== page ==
Cliff, who recently died, will also be immortalised by his tall 'Cliff Curtis', with its clean markings, pristine rounded flowers with long clawed outer segments like small white spoons.
When Cliff and his wife Joan moved into their 18th cottage, in Chapel Street in the village of Hacconby in Lincolnshire in the 1960s it stood on an old farmyard half acre plot, filled with rubbish and old sheds which provided a comfortable home to the Curtis's pigs. Then, when small-scale pig farming became uneconomic, the garden expanded and then took over and eventually became the home of 500 varieties of snowdrops. Cliff meanwhile was employed as a groundsman working for the Lincolnshire Local Education Authority.
When interviewed six years ago Cliff said : "Alpines were my first love. We used to have an alpine house, but now we concentrate on the troughs." He was referring to their ranks of aged stone feeding troughs salvaged from farm sales. It wasn't until the late 1990s that his serious snowdrop collecting began and he entered the lower ranks of the galanthophiles when he got down on the ground on his knees to appreciate the subtle differences between varieties. As he said : "Snowdrop people always have muddy knees and their bums in the air."
Gussie had been forty years gone when Cliff's love affair with galanthus began, and in pursuit of that passion he tracked down the Ketton Garden where he discovered and announced 'Peardop.' Then, from elsewhere, came 'Little Joan,' named for his wife and of course, 'Cliff Curtis.'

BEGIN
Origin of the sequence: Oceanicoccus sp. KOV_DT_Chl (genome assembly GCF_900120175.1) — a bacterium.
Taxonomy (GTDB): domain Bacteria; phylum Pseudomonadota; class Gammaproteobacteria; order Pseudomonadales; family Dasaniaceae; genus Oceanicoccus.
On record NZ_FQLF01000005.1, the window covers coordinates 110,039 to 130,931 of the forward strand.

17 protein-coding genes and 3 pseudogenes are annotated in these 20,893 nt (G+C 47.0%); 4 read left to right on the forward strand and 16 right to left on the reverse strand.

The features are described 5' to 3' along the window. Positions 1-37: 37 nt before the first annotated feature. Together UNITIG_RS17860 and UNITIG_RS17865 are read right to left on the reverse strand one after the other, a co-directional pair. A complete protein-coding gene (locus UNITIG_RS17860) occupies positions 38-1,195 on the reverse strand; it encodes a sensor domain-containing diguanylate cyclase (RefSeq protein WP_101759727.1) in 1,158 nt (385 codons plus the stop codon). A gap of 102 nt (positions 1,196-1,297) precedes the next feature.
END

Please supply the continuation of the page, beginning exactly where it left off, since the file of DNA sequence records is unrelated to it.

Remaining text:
The fact that rare snowdrop bulbs exchange hands for hundreds of pounds led him to declare in 2012 : "This is not a nursery. It is a hobby gone mad, although we do sell off the surplus bulbs at our open days. Sometimes, however, I wish I had realised earlier in my life that snowdrops can be much more profitable than pigs!"
Not surprisingly Cliff was often invited to inspect colonies of snowdrops in old gardens and
where sought a longed-for “yallery’un” or “green-tipped’un” that might be hiding just behind the next tree.
'Nor will I then thy modest grace forget,
Chaste snowdrop, venturous harbinger of spring,
And pensive monitor of fleeting years.'
From Wordsworth's 'To a Snowdrop.' 1819.
From Chapel Street